The Vatican published new papal encyclical on fraternity and social friendship on Oct. 4, the Feast of St. Francis of Assisi.

Written by Pope Francis and signed in Assisi — his namesake’s home town — the encyclical’s title, “Fratelli tutti” [Italian for “All brothers”], is taken from St. Francis who used these words as a term of endearment to “address his brothers and sisters” and to propose to them “a way of life marked by the flavor of the Gospel” (“Fratelli tutti,” #1).

As Pope Francis writes in the beginning of his new encyclical: “I offer this social Encyclical as a modest contribution to continued reflection, in the hope that in the face of present-day attempts to eliminate or ignore others, we may prove capable of responding with a new vision of fraternity and social friendship that will not remain at the level of words. Although I have written it from the Christian convictions that inspire and sustain me, I have sought to make this reflection an invitation to dialogue among all people of good will” (#6).

The theme of the encyclical is simple: We are all sisters and brothers, the children of Adam and Eve, our first parents. If only we will recognize this fact and practice basic principles of fraternity and social friendship, the evils that have confronted humankind from the beginning of time can, with the help of God’s grace, be overcome. “If every human being possesses an inalienable dignity, if all people are my brothers and sisters, and if the world truly belongs to everyone,” the Holy Father says, “then it matters little whether my neighbor was born in my country or elsewhere” (“Fratelli tutti,” #125).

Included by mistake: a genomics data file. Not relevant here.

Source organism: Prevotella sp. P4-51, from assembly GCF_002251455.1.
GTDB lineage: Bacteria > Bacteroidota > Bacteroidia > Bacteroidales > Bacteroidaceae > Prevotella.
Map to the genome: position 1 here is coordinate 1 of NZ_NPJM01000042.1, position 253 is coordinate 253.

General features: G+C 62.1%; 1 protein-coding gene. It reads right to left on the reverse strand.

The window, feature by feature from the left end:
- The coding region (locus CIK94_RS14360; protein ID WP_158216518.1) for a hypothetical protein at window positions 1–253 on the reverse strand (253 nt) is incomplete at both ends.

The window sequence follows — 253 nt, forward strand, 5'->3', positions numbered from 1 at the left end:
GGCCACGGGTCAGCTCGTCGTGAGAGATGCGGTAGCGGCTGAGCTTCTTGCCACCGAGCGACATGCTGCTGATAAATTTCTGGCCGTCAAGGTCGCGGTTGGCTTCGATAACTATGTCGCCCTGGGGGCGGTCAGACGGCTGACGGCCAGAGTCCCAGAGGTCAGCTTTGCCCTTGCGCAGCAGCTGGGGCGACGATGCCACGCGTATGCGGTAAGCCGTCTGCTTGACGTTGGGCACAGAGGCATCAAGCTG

The encyclical is divided into eight sections:

+ Dark clouds cover the Earth — a reflection on the serious social ills we face today

+ Strangers on the road — how the parable of the Good Samaritan teaches us to recognize the face of Jesus in all our brothers and sisters

+ Vision of an open world — the need to go “outside the self” in order to find true love and happiness

+ An open heart — the importance of welcoming strangers, especially “in response to those who are fleeing grave humanitarian crises”

+ A better kind of politics — centered on human dignity and dedicated to the common good of all

+ Dialogue and friendship — recognizing life as “the art of encounter” with all our sisters and brothers, acknowledging “the miracle of kindness shining in the midst of darkness”

+ Paths of renewed encounter — fostering peace and forgiveness while never forgetting the horrors of human cruelty and war

+ Religion and fraternity — true religion as a source of unity, not division, and as a means of achieving human fraternity, dialogue, common cooperation and mutual understanding

“Fratelli tutti” faithfully reflects the teaching of St. Francis of Assisi because its central theme is unity with all creation and our solidarity with all members of the human family created in the image and likeness of God. The pope acknowledges that living this way — in accordance with Gospel values — is not easy, but the need is urgent, and God’s grace makes all things possible.

Pope Francis concludes his new encyclical with two prayers: “A Prayer to the Creator” and “An Ecumenical Christian Prayer.” Both call for a renewed sense of sisterhood and brotherhood among all members of the human family. Both seek “a more dignified world, a world without hunger, poverty, violence and war” wherein we can discover Christ in each person regardless of who they are or where they come from.

—Daniel Conway, special to Vermont Catholic

—Originally published in the Winter 2020 issue of Vermont Catholic magazine.

 

View All Posts by This Author